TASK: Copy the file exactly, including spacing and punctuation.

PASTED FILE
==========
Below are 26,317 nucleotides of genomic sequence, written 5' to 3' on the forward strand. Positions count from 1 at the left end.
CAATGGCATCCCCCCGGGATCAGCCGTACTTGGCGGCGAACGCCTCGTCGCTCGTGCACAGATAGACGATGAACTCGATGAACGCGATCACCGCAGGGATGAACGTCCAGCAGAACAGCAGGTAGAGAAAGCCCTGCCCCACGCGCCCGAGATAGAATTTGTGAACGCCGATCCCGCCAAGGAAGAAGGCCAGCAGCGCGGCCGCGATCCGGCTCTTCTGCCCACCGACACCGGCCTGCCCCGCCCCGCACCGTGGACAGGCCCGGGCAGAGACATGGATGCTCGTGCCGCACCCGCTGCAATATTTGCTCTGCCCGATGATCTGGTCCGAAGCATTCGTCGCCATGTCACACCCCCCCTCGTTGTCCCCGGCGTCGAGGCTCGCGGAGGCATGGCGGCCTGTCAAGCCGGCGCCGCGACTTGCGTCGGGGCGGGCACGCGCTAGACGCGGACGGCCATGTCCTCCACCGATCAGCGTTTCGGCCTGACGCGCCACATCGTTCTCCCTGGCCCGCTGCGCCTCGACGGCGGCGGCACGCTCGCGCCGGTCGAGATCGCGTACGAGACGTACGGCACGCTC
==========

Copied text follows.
Below are 26,317 nucleotides of genomic sequence, written 5' to 3' on the forward strand. Positions count from 1 at the left end.
CAATGGCATCCCCCCGGGATCAGCCGTACTTGGCGGCGAACGCCTCGTCGCTCGTGCACAGATAGACGATGAACTCGATGAACGCGATCACCGCAGGGATGAACGTCCAGCAGAACAGCAGGTAGAGAAAGCCCTGCCCCACGCGCCCGAGATAGAATTTGTGAACGCCGATCCCGCCAAGGAAGAAGGCCAGCAGCGCGGCCGCGATCCGGCTCTTCTGCCCACCGACACCGGCCTGCCCCGCCCCGCACCGTGGACAGGCCCGGGCAGAGACATGGATGCTCGTGCCGCACCCGCTGCAATATTTGCTCTGCCCGATGATCTGGTCCGAAGCATTCGTCGCCATGTCACACCCCCCCTCGTTGTCCCCGGCGTCGAGGCTCGCGGAGGCATGGCGGCCTGTCAAGCCGGCGCCGCGACTTGCGTCGGGGCGGGCACGCGCTAGACGCGGACGGCCATGTCCTCCACCGATCAGCGTTTCGGCCTGACGCGCCACATCGTTCTCCCTGGCCCGCTGCGCCTCGACGGCGGCGGCACGCTCGCGCCGGTCGAGATCGCGTACGAGACGTACGGCACGCTC